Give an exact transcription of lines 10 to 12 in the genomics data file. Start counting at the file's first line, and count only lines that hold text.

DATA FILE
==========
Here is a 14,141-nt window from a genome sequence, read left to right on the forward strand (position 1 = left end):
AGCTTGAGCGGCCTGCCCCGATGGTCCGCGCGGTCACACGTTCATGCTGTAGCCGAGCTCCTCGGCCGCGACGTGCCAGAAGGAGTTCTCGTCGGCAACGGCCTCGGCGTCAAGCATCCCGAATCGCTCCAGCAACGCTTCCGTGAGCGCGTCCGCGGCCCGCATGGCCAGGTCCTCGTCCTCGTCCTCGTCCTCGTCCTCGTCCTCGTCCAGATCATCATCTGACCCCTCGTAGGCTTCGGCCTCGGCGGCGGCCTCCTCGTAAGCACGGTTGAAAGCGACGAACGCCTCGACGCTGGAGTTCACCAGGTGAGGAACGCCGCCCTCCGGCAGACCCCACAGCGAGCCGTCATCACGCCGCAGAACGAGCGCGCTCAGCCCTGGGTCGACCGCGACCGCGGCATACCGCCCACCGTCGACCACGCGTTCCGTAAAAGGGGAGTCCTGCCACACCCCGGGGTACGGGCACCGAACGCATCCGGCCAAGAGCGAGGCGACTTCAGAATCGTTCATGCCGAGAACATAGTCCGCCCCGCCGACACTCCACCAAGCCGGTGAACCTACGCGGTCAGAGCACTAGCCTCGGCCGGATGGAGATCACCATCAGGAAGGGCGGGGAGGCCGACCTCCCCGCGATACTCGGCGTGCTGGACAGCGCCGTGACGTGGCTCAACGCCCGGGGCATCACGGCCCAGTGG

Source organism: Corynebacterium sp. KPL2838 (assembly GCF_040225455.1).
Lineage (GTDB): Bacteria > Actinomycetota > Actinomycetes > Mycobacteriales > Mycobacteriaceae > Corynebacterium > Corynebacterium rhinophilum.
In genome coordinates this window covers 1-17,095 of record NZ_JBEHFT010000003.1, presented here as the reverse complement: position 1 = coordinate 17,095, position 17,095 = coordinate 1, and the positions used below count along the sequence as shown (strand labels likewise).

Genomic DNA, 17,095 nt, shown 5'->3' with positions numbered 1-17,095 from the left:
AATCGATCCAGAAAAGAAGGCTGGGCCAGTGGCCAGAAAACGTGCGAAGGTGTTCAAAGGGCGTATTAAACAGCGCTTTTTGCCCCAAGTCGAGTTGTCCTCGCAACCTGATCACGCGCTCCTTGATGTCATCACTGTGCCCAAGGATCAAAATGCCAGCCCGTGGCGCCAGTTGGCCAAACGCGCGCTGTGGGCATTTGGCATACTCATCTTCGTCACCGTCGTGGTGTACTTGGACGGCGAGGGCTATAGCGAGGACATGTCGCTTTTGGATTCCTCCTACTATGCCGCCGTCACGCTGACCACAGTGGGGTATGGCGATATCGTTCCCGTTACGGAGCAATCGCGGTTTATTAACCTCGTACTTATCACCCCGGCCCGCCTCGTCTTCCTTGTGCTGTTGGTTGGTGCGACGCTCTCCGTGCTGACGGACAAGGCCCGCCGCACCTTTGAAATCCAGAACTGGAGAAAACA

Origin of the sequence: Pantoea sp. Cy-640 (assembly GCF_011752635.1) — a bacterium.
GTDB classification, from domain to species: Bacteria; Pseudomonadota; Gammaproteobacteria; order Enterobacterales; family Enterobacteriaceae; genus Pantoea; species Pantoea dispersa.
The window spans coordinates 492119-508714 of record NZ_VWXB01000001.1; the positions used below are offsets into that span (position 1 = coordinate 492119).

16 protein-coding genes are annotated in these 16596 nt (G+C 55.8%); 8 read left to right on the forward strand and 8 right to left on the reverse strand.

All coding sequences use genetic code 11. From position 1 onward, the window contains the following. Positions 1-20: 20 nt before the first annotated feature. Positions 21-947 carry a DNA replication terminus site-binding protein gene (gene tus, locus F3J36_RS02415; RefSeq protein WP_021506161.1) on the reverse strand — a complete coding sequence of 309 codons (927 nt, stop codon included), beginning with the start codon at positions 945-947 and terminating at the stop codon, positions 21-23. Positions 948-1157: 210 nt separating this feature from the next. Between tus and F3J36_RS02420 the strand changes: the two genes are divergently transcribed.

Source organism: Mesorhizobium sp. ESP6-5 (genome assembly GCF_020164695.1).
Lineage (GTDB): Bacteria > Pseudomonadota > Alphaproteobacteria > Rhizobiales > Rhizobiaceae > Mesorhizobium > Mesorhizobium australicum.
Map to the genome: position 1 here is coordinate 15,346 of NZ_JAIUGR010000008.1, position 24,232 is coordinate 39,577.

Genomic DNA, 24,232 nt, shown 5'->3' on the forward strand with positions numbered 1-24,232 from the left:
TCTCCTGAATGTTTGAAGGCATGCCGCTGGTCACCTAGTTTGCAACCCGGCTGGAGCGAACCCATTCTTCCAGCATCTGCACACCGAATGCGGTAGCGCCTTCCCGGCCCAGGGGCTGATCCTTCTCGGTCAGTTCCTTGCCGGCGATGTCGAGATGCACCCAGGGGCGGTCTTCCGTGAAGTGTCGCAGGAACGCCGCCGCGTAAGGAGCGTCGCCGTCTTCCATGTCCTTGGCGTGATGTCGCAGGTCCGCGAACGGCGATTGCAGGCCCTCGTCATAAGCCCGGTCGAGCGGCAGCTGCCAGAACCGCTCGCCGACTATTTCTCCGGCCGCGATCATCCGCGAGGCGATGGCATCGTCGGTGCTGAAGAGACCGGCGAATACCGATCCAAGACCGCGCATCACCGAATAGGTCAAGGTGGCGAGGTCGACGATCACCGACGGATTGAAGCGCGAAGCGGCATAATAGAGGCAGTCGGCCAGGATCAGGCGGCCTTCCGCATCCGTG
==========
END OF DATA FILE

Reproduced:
The window spans coordinates 492119-508714 of record NZ_VWXB01000001.1; the positions used below are offsets into that span (position 1 = coordinate 492119).

16 protein-coding genes are annotated in these 16596 nt (G+C 55.8%); 8 read left to right on the forward strand and 8 right to left on the reverse strand.

All coding sequences use genetic code 11. From position 1 onward, the window contains the following. Positions 1-20: 20 nt before the first annotated feature. Positions 21-947 carry a DNA replication terminus site-binding protein gene (gene tus, locus F3J36_RS02415; RefSeq protein WP_021506161.1) on the reverse strand — a complete coding sequence of 309 codons (927 nt, stop codon included), beginning with the start codon at positions 945-947 and terminating at the stop codon, positions 21-23. Positions 948-1157: 210 nt separating this feature from the next. Between tus and F3J36_RS02420 the strand changes: the two genes are divergently transcribed.